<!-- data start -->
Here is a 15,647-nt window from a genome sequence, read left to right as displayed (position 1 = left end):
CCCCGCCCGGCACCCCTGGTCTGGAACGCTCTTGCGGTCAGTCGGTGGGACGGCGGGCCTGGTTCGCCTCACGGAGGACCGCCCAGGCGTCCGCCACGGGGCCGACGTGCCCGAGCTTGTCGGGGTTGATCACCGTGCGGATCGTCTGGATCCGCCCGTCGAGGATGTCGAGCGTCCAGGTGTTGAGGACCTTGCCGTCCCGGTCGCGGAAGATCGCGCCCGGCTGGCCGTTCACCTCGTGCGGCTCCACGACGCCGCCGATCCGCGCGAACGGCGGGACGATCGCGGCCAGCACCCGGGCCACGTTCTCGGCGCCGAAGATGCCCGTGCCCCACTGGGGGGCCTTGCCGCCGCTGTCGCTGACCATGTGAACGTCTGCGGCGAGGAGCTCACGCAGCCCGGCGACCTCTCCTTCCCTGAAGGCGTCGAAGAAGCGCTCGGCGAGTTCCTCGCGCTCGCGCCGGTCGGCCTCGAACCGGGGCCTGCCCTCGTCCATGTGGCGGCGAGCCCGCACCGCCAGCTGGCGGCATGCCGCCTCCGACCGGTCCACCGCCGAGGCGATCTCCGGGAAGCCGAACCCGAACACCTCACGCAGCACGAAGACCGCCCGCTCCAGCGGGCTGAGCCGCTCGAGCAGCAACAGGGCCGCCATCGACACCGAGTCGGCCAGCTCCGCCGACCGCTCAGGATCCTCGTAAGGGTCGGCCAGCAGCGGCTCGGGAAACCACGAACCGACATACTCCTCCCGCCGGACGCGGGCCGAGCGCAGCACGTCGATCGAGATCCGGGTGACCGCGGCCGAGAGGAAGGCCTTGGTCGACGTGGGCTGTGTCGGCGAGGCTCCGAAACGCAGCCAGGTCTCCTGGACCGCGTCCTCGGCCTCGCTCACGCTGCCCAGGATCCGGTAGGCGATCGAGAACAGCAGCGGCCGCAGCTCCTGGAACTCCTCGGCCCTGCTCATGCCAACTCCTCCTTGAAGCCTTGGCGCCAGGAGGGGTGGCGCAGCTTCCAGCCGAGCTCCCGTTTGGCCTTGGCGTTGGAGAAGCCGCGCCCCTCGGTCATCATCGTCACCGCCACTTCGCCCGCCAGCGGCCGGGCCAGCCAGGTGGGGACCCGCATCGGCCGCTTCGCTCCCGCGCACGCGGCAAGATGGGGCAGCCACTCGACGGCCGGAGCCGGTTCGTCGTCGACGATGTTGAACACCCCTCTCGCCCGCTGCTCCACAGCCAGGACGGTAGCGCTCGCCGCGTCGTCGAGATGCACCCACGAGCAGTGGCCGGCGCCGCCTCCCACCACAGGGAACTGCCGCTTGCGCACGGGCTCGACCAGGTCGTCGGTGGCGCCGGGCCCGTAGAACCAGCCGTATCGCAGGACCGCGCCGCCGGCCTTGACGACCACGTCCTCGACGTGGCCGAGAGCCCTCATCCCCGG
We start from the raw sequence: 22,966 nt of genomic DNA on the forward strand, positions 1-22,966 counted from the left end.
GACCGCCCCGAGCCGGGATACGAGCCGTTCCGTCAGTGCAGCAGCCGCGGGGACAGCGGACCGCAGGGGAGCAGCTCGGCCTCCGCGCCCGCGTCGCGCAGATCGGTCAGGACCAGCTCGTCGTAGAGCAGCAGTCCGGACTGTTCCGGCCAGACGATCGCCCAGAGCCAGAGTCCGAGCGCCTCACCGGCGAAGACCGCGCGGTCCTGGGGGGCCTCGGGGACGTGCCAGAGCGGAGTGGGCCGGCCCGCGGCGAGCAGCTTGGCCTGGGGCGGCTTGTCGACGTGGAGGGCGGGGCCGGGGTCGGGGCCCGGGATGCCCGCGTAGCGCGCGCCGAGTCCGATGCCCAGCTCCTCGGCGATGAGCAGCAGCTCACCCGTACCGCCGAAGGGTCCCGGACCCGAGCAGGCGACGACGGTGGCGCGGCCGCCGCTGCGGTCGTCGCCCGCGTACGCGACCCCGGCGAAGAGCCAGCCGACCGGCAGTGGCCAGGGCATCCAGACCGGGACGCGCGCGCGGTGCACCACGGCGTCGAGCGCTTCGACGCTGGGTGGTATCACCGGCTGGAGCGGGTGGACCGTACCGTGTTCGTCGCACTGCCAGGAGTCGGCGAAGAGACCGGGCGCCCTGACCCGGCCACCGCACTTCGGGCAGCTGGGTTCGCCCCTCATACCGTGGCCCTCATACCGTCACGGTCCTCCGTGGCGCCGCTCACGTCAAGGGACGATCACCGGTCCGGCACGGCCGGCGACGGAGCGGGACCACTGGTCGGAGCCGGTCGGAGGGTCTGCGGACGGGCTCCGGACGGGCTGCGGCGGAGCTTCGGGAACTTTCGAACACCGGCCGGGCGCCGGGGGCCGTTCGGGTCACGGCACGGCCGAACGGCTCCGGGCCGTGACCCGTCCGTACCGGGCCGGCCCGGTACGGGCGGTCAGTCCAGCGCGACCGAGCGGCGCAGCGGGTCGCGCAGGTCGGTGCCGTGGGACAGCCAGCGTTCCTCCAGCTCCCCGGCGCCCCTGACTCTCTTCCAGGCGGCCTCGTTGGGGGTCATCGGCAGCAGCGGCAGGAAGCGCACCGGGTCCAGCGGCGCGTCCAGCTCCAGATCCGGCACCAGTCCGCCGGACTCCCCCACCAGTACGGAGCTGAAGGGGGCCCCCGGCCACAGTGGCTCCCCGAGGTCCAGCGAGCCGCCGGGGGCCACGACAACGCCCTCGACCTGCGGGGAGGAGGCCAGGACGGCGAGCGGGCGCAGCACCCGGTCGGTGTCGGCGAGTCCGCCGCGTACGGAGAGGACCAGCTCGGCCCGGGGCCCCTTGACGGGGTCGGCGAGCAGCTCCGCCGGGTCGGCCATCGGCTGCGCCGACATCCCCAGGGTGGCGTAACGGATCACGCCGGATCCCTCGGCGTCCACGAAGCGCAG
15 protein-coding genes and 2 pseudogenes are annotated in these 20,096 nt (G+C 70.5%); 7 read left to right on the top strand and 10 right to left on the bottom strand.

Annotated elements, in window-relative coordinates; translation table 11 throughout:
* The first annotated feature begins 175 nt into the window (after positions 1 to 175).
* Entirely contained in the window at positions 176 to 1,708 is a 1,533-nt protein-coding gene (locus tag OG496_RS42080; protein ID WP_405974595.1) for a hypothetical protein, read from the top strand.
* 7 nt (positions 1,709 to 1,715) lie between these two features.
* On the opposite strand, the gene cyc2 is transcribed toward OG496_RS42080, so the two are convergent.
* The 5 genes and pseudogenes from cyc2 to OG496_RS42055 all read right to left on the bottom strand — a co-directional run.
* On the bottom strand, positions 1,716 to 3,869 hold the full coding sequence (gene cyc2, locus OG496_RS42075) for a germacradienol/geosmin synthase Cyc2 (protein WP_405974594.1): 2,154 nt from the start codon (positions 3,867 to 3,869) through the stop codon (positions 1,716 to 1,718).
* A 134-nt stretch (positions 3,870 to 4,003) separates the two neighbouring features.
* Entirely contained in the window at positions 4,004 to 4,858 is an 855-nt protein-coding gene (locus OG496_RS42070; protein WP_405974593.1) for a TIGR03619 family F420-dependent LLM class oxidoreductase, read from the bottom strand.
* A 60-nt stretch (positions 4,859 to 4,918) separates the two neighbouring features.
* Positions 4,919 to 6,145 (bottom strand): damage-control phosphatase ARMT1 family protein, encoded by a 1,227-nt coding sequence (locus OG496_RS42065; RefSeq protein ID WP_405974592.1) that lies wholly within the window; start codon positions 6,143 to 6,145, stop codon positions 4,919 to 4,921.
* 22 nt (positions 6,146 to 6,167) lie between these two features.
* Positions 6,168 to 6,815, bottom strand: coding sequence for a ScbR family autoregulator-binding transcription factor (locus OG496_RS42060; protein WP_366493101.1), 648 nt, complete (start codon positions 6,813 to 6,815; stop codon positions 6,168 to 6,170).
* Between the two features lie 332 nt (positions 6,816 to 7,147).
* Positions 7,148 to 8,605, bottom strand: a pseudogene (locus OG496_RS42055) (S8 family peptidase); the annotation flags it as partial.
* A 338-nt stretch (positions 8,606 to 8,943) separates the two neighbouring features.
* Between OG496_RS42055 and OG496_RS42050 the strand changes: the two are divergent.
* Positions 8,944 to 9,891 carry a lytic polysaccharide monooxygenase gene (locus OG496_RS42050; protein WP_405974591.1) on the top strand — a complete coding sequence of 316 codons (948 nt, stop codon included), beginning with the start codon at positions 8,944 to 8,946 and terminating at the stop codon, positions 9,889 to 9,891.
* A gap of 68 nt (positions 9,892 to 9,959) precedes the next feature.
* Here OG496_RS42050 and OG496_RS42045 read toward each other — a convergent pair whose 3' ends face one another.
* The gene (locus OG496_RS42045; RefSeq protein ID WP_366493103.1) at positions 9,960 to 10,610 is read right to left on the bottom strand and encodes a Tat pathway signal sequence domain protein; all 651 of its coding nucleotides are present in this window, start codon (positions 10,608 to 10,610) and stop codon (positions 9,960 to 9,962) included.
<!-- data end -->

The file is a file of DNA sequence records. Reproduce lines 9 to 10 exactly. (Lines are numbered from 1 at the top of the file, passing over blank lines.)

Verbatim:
* 7 nt (positions 1,709 to 1,715) lie between these two features.
* On the opposite strand, the gene cyc2 is transcribed toward OG496_RS42080, so the two are convergent.